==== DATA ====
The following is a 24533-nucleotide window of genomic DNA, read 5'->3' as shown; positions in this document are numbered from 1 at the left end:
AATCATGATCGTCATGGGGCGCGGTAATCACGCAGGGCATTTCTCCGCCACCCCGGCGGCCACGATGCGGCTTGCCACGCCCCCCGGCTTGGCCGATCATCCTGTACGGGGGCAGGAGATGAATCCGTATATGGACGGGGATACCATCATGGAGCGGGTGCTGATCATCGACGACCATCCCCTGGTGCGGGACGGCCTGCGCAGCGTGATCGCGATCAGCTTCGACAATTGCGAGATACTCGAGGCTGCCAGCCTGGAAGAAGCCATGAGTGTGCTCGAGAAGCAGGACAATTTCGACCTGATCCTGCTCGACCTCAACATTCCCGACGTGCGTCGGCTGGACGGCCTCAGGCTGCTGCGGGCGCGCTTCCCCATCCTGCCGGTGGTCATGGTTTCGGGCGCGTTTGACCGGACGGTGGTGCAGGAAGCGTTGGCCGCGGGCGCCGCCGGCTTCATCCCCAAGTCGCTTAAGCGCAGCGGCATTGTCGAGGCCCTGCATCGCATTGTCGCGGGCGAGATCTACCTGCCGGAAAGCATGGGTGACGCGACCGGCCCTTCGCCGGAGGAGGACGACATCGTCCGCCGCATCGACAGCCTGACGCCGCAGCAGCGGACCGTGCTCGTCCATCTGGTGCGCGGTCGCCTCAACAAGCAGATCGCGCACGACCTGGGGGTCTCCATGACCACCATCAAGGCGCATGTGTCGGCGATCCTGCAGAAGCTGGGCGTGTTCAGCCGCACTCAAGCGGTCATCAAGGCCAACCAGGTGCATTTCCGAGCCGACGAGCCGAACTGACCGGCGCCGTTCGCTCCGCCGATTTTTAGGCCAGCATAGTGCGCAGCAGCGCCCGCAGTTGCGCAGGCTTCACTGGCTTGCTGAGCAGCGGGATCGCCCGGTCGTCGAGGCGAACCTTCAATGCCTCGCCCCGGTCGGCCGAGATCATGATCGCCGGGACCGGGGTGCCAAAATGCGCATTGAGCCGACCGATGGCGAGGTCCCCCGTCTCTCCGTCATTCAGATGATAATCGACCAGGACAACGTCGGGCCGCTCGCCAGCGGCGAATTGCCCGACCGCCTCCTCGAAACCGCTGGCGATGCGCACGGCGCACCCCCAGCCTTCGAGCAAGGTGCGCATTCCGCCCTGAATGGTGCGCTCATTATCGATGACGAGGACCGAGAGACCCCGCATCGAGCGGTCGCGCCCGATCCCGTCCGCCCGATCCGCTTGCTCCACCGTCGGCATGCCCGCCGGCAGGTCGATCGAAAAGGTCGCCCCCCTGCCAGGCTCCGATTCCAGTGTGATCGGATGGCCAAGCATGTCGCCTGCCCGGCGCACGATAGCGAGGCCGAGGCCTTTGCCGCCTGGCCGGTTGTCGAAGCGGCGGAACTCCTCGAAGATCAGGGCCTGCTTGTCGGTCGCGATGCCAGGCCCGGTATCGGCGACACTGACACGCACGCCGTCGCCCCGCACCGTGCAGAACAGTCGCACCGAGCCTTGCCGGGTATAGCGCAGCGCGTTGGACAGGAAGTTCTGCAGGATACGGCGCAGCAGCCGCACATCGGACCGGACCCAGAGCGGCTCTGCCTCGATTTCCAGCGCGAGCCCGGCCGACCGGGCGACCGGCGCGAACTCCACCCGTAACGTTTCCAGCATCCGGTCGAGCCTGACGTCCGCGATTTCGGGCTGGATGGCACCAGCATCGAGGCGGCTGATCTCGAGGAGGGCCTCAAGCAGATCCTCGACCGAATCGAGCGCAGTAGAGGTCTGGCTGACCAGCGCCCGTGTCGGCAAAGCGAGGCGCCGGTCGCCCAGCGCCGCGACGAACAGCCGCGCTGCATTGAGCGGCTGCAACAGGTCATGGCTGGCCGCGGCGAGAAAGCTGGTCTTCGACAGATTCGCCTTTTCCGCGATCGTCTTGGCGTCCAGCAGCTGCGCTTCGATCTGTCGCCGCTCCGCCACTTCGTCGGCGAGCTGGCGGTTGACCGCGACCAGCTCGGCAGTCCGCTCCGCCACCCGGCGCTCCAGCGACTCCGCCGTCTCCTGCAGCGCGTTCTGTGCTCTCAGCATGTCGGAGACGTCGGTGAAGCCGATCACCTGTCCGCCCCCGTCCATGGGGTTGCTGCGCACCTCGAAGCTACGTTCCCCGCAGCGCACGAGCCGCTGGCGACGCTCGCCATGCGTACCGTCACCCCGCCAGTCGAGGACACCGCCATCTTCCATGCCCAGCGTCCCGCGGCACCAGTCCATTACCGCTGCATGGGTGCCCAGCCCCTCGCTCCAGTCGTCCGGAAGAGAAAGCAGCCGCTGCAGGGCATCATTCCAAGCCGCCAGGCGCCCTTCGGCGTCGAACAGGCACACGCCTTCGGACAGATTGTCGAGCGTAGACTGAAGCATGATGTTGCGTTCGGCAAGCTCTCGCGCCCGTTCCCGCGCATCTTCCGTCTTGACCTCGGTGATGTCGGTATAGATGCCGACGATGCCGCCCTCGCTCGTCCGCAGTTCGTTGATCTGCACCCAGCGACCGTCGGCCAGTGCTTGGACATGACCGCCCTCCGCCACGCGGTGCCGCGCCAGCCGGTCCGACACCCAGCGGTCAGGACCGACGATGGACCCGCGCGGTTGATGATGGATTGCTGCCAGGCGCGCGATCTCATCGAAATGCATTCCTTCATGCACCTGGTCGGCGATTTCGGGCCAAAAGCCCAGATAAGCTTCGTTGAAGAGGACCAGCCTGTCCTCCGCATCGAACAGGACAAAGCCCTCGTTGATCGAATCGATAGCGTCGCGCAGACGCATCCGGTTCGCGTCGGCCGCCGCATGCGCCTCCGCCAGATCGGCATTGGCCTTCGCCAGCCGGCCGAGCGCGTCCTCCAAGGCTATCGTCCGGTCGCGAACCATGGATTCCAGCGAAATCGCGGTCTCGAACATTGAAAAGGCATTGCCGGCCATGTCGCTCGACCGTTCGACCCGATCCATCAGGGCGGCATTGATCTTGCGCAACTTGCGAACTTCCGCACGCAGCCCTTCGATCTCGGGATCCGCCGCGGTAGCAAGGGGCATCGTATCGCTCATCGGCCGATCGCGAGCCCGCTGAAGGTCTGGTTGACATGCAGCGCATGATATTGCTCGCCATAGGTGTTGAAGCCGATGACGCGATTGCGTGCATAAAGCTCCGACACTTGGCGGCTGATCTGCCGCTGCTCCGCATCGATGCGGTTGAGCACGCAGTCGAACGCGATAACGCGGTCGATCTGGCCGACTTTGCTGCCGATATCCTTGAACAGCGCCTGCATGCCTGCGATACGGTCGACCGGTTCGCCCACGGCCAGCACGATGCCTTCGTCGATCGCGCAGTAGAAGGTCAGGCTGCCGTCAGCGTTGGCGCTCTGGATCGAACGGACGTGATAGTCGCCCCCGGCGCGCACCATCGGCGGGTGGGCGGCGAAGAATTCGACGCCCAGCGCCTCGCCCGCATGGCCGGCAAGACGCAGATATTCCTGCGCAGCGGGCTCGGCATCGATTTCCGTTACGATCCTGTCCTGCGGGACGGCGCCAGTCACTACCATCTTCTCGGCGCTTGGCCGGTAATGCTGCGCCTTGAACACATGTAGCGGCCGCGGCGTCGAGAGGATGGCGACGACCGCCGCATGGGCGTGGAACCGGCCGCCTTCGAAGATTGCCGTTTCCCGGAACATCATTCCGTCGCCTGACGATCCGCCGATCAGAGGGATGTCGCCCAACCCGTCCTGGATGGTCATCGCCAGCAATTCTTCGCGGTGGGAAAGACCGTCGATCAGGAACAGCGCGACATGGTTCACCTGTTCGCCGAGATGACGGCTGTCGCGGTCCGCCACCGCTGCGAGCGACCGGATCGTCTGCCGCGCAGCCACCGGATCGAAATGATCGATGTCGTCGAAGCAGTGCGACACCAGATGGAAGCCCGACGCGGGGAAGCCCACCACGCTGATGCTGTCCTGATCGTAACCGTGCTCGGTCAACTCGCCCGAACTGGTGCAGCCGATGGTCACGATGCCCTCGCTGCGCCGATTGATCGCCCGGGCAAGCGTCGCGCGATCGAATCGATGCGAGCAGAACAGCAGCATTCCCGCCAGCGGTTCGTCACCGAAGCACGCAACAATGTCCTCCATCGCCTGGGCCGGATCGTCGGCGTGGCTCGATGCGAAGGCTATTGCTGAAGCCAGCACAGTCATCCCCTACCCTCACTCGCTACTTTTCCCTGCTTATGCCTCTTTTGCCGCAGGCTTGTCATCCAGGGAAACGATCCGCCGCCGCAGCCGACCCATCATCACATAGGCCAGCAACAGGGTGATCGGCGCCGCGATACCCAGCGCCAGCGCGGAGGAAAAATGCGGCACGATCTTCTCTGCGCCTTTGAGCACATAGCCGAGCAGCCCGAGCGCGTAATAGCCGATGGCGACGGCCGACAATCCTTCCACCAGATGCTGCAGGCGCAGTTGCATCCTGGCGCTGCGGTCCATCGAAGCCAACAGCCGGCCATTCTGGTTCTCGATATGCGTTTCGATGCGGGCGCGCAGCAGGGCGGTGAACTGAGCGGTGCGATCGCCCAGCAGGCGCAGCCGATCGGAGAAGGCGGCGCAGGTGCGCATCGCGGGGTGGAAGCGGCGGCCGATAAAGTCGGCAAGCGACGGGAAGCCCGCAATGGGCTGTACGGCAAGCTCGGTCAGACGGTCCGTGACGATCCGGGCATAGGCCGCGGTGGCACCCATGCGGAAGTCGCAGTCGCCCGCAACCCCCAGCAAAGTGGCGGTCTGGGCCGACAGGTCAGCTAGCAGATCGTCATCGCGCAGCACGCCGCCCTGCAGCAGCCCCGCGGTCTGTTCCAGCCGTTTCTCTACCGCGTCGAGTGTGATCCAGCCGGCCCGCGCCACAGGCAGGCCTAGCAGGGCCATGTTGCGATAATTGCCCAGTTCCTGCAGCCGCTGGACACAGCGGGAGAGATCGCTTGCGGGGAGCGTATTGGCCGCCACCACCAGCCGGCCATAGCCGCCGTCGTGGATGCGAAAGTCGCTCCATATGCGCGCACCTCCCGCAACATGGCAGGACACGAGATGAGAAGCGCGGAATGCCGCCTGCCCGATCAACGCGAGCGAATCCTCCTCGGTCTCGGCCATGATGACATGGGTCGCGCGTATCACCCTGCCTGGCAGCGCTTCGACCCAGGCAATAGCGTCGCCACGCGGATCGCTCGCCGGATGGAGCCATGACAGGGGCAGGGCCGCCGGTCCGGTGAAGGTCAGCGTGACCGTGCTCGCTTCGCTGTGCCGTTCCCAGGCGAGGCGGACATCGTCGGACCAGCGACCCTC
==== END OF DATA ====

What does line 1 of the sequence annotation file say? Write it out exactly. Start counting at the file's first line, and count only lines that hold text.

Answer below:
The following is a 24533-nucleotide window of genomic DNA, read 5'->3' as shown; positions in this document are numbered from 1 at the left end: